19. 19.
    D. I. Godfrey, H. R. MacDonald, M. Kronenberg, et al., NKT cells: what's in a name? Nat. Rev. Immunol. 4, 231–237 (2004).PubMedCrossRefGoogle Scholar
  20. 20.
    B. Radosevic-Stasic, Z. Trobonjaca, J. Ravlic-Gulan, et al., On the role of natural killer cells in liver regeneration, Period. Biol. 100, 429–434 (1998).Google Scholar
  21. 21.
    I. Mrakovcic-Sutic, M. Simin, D. Radic, et al., Syngeneic pregnancy induces overex-pression of natural killer T cells in matermal liver, Scand. J. Immunol. 58, 358–366 (2003).PubMedCrossRefGoogle Scholar
  22. 22.
    I. Mrakovcic-Sutic, B. Radosevic-Stasic, M. Simin, et al., Augmentation of NKT and NK cell-mediated cytotoxicity by peptidoglycan monomer linked with zinc, Mediators Inflamm. 11, 129–135 (2002).PubMedCrossRefGoogle Scholar
  23. 23.
    J. F. Bach Autoimmume diseases as the loss of active “self-control”, Ann. NY Acad. Sci. 998, 161–177 (2003).PubMedCrossRefGoogle Scholar
  24. 24.
    H. Tapiero and K. D. Tew, Trace elements in human physiology and pathology: zinc and metallothioneins, Biomed. Pharmacother. 57, 399–411 (2003).PubMedCrossRefGoogle Scholar
  25. 25.
    A. S. Prasad, Zinc deficiency: its characterization and treatment, Metal Ions Biol. Syst. 41, 103–137 (2004).Google Scholar
  26. 26.
    P. J. Fraker and L. E. King, Reprogramming of the immune system during zinc deficiency, Annu. Rev. Nutr. 24, 277–298 (2004).PubMedCrossRefGoogle Scholar
  27. 27.
    L. Rink and P. Gabriel, Zinc and the immune system, Proc. Nutr. Soc. 59, 541–552 (2000).PubMedCrossRefGoogle Scholar
  28. 28.
    E. Mocchegiani, R. Giacconi, E. Muti, et al., Zinc, immune plasticity, aging, and successful aging: role of metallothionein, Ann. NY Acad. Sci. 1019, 127–134 (2004).PubMedCrossRefGoogle Scholar
  29. 29.
    M. D. Lastra, R. Pastelin, A. Camacho, et al., Zinc intervention on macrophages and lymphocytes response, J. Trace Elements Med. Biol. 15, 5–10 (2001).CrossRefGoogle Scholar
  30. 30.
    T. Dudev and C. Lim, Principles governing Mg, Ca, and Zn binding and selectivity in proteins, Chem. Rev. 103, 773–788 (2003).PubMedCrossRefGoogle Scholar
  31. 31.
    M. P. Vaquero, Magnesium and trace elements in the elderly: intake, status and recommendations, J. Nutr. Health Aging 6, 147–153 (2002).PubMedGoogle Scholar
  32. 32.
    P. Evans and B. Halliwell, Micronutrients: oxidant/antioxidant status, Br. J. Nutr. 85(Suppl. 2), S67-S74 (2001).PubMedCrossRefGoogle Scholar
  33. 33.
    D. Verbanac, C. Milin, R. Domitrovic, et al., Determination of standard zinc values in the intact tissues of mice by ICP spectrometry, Biol. Trace Element Res. 57, 91–96 (1997).Google Scholar
  34. 34.
    C. Milin, B. Radosevic-Stasic, D. Verbanac, et al., Changes of hepatic and thymic zinc during the liver regeneration in hepatectomized mice, Croatica Chem. Acta 68, 559–567 (1995).Google Scholar
  35. 35.
    E. Mocchegiani, D. Verbanac, L. Santarelli, et al., Zinc and metallothioneins on cellular immune effectiveness during liver regeneration in young and old mice, Life Sci. 61, 1125–1145 (1997).PubMedCrossRefGoogle Scholar
  36. 36.
    C. Cipriano, R. Giacconi, M. Muzzioli, et al., Metallothionein (I+II) confers, via c-myc, immune plasticity in oldest mice: model of partial hepatectomy/liver regeneration, Mech. Ageing. Dev. 124, 877–886 (2003).PubMedCrossRefGoogle Scholar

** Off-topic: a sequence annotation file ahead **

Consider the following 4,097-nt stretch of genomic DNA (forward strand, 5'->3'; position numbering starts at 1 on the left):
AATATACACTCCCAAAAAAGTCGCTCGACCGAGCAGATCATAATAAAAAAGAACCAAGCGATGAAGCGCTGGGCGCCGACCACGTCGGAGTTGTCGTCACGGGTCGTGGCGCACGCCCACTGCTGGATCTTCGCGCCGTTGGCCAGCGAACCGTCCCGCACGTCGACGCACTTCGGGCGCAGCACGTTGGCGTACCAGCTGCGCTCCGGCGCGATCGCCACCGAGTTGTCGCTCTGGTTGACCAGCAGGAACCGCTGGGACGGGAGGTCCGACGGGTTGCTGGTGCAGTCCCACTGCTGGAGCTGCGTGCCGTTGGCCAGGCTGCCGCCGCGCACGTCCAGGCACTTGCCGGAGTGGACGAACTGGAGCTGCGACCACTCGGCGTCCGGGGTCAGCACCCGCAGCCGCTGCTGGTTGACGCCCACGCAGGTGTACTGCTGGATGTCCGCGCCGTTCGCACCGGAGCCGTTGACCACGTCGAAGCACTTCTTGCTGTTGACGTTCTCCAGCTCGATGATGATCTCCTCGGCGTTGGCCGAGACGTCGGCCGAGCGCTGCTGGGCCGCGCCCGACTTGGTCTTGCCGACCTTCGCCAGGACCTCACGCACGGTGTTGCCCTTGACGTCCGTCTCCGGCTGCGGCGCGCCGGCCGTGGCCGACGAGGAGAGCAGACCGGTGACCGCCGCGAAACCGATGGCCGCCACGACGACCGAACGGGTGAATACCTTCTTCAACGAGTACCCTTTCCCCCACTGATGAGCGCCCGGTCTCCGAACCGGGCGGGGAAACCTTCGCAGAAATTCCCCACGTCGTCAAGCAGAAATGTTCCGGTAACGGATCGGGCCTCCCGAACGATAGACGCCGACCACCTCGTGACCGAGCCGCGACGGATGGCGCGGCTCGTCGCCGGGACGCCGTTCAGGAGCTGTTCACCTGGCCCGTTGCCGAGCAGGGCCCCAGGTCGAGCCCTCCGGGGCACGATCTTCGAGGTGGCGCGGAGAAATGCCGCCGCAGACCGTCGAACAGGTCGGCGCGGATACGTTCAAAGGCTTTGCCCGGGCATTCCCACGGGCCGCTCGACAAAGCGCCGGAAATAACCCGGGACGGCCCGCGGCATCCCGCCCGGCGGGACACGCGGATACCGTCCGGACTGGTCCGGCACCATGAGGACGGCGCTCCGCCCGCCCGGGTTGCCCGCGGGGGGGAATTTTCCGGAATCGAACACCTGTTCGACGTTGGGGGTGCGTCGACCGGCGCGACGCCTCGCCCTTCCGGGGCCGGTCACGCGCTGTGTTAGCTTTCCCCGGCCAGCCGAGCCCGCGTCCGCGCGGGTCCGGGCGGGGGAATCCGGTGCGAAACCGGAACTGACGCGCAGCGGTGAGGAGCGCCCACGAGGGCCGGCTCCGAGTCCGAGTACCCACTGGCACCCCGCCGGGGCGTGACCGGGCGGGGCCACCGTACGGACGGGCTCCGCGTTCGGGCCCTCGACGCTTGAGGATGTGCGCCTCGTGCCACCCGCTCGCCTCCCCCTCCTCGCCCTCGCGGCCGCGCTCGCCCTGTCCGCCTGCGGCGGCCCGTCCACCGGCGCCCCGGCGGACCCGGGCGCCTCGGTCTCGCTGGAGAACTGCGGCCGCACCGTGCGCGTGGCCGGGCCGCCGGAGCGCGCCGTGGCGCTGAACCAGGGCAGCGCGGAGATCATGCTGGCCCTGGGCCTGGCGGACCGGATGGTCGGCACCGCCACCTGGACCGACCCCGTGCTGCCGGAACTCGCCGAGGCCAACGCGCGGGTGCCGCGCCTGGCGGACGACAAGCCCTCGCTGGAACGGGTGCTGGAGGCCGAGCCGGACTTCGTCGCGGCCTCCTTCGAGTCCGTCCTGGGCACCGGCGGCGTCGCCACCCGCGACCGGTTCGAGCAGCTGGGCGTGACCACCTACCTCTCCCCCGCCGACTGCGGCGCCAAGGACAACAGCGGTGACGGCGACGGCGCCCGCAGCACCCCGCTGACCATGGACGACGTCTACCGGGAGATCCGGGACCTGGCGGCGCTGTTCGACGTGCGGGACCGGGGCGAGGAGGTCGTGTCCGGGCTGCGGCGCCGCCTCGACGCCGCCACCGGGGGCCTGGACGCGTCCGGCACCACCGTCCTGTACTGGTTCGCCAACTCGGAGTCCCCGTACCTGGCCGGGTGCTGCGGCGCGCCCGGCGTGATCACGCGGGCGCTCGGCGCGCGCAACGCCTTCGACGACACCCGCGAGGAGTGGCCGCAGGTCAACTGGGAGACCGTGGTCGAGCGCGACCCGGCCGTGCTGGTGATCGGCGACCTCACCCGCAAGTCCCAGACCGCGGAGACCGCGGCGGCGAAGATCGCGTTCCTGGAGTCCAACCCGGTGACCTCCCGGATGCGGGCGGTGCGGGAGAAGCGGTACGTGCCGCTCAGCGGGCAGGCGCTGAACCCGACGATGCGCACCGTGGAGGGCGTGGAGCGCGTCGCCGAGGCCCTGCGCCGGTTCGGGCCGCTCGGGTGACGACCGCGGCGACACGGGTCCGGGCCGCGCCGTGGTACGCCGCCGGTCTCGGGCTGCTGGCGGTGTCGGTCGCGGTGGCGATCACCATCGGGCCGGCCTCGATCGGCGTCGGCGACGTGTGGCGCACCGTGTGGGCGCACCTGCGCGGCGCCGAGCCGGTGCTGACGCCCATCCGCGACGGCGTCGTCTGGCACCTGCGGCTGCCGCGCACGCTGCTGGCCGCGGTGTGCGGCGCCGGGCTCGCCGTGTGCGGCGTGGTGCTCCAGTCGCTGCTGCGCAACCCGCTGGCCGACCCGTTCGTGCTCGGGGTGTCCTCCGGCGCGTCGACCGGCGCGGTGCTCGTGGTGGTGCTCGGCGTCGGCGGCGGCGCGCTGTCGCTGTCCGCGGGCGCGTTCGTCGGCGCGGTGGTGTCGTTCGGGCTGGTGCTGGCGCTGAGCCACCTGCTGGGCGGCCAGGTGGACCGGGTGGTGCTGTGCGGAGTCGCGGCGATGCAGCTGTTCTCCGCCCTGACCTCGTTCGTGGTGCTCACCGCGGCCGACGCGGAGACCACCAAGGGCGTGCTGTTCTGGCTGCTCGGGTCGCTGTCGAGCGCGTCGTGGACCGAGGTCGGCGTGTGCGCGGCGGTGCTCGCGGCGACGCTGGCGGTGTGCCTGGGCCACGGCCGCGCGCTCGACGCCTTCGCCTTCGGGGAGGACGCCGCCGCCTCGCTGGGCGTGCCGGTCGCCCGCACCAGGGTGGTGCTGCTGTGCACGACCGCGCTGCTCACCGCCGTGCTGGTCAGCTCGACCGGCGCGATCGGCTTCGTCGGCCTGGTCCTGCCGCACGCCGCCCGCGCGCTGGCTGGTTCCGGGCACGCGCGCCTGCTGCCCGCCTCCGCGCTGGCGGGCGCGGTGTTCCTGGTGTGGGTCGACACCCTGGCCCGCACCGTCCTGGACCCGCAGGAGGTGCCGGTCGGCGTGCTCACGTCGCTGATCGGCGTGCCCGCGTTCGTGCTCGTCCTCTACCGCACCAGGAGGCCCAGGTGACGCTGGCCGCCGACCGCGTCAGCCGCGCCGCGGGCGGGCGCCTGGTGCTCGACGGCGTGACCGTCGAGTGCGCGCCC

37. 37.
    K. Tsujikawa, N. Suzuki, K. Sagawa, et al., Induction and subcellular localization of metallothionein in regenerating rat liver, Eur. J. Cell. Biol. 63, 240–246 (1994).PubMedGoogle Scholar
  38. 38.
    M. G. Cherian, Nuclear and cytoplasmic localization of metallothionein in human liver during development and in tumor cells, in Metallothionein III (K. T. Suzuki, N. Imura, and M. Kimura, eds.), Birkhaüser-Verlag, Basel, pp. 175–187 (1993).Google Scholar
  39. 39.
    M. Sato, M. Sasaki, and H. Hojo, Induction of metallothionein synthesis by oxidative stress and possible role in acute phase response, in Metallothionein III (K. T. Suzuki, N. Imura, and M. Kimura, eds.), Birkhaüser-Verlag, Basel, pp. 125–140 (1993).Google Scholar
  40. 40.
    W. Maret and B. L. Vallee, Thiolate ligands in metallothionein confer redox activity on zinc clusters, Proc. Natl. Acad. sci. USA 95, 3478–3482 (1998).PubMedCrossRefGoogle Scholar
  41. 41.
    C. M. St Croix, K. J. Wasserloos, K. E. Dineley, et al., Nitric oxide-induced changes in intracellular zinc homeostasis are mediated by metallothionein/thionein, Am. J. Physiol. Lung Cell. Mol. Physiol. 282, L185-L192 (2002).PubMedGoogle Scholar
  42. 42.
    W. Maret, C. Jacob, B. L. Vallee, et al., Inhibitory sites in enzymes: zinc removal and reactivation by thionein, Proc. Natl. Acad. Sci. USA 96, 1936–1940 (1999).PubMedCrossRefGoogle Scholar
  43. 43.
    J. Zeng, R. Heuchel, W. Schaffner, et al., Thionein (apometallothionein) can modulate DNA binding and transcription activation by zinc finger containing factor Sp1, FEBS Lett. 279, 310–312 (1991).PubMedCrossRefGoogle Scholar
  44. 44.
    C. Kerkhoff, T. Vogl, W. Nacken, et al., Zinc binding reverses the calcium-induced arachidonic acid-binding capacity of the S100A8/A9 protein complex, FEBS Lett. 46, 134–138 (1999).CrossRefGoogle Scholar
  45. 45.
    W. Nacken, J. Roth, C. Sorg, et al., S100A9/S100A8: myeloid representatives of the S100 protein family as prominent players in innate immunity, Microsc. Res. Tech. 60, 569–580 (2003).PubMedCrossRefGoogle Scholar